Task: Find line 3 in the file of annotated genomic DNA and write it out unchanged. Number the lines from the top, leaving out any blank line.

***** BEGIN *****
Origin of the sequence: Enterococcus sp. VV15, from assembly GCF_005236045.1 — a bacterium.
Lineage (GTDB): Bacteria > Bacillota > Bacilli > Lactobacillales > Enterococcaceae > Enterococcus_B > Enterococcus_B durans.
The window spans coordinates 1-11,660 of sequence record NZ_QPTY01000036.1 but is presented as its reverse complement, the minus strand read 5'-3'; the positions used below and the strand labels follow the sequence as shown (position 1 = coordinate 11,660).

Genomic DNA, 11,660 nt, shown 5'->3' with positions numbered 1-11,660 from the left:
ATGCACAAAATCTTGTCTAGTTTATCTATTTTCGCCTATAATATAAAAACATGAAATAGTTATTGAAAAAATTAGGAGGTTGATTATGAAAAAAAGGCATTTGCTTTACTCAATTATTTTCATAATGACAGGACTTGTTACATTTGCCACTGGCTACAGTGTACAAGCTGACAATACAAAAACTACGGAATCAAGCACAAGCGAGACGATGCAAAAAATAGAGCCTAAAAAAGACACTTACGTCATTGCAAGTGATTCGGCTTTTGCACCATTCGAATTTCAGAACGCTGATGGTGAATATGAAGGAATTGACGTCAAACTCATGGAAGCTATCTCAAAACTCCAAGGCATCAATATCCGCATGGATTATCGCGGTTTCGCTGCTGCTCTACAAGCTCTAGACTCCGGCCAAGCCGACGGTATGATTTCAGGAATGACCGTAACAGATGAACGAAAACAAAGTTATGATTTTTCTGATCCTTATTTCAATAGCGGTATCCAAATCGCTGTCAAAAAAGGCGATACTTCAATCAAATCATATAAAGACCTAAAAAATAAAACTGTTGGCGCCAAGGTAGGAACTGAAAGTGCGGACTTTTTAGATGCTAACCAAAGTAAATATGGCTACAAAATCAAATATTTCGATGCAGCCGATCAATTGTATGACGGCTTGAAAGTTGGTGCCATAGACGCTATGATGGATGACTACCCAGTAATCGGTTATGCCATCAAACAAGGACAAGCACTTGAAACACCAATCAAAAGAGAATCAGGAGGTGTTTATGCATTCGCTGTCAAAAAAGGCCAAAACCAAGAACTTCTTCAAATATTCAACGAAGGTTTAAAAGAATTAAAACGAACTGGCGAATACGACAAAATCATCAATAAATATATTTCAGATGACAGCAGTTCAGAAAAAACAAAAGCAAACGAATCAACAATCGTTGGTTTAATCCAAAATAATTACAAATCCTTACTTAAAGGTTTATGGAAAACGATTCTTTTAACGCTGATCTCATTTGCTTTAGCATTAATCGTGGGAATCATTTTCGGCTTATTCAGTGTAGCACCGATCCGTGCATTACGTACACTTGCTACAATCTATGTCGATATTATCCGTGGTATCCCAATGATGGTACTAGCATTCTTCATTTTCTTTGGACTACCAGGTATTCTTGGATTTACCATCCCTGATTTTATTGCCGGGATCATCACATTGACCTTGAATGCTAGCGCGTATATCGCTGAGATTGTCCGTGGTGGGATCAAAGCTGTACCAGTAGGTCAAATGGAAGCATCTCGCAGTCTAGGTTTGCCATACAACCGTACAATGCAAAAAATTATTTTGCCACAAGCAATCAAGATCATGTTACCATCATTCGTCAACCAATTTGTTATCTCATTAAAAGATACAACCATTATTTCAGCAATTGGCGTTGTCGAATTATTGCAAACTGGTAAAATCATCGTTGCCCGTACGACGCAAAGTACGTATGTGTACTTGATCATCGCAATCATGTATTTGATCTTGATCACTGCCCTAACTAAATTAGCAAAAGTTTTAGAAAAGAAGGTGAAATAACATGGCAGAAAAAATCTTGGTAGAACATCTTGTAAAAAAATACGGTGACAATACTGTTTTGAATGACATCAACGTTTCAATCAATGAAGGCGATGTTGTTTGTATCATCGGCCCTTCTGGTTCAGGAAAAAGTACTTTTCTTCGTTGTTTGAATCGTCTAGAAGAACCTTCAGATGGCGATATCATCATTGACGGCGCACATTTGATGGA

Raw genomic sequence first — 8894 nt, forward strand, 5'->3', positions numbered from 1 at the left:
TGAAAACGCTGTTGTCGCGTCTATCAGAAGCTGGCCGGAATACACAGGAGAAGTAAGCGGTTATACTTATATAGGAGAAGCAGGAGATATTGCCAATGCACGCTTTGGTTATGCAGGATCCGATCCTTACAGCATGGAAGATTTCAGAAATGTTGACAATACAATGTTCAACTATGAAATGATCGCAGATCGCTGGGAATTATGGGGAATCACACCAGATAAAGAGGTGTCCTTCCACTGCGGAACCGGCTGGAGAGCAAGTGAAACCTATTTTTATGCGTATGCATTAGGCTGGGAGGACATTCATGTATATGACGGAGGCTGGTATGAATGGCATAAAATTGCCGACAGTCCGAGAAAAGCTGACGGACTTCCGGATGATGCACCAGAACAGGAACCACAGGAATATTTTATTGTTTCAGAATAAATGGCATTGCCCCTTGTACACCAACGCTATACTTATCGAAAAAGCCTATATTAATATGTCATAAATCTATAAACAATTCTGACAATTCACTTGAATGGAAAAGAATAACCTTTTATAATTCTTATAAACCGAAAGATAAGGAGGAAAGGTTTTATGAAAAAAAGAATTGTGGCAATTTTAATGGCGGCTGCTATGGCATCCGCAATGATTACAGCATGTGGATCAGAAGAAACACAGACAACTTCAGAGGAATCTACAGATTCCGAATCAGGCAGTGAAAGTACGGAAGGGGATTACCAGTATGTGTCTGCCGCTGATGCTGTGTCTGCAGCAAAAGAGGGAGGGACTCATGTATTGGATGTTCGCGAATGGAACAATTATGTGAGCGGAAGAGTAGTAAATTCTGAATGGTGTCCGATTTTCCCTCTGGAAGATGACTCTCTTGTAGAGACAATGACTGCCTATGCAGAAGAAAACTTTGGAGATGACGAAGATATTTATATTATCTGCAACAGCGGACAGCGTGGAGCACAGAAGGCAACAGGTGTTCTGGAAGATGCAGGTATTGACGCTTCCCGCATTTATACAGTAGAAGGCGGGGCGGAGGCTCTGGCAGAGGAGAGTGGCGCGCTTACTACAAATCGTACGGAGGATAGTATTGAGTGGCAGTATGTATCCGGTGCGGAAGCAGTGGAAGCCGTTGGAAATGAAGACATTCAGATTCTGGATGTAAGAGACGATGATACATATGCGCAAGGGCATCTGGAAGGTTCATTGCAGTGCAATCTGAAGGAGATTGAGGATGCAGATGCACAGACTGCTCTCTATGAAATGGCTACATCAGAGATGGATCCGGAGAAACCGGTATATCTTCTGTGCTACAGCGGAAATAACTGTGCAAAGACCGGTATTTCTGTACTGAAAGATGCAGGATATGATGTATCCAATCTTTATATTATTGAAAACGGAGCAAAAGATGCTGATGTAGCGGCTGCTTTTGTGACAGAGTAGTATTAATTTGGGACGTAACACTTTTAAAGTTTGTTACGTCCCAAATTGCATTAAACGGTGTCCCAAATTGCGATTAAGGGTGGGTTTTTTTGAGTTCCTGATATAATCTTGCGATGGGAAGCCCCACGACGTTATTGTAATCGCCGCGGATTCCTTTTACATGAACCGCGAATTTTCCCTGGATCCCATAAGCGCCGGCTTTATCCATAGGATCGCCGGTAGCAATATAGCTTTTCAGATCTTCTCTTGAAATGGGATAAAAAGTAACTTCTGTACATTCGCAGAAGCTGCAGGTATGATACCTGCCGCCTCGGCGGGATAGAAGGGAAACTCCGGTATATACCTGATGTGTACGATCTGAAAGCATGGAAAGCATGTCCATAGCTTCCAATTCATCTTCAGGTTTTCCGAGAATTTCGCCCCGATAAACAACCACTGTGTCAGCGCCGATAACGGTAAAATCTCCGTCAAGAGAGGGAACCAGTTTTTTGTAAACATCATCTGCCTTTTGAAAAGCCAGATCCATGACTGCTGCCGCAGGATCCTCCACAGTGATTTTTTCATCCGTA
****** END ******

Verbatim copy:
The window spans coordinates 1-11,660 of sequence record NZ_QPTY01000036.1 but is presented as its reverse complement, the minus strand read 5'-3'; the positions used below and the strand labels follow the sequence as shown (position 1 = coordinate 11,660).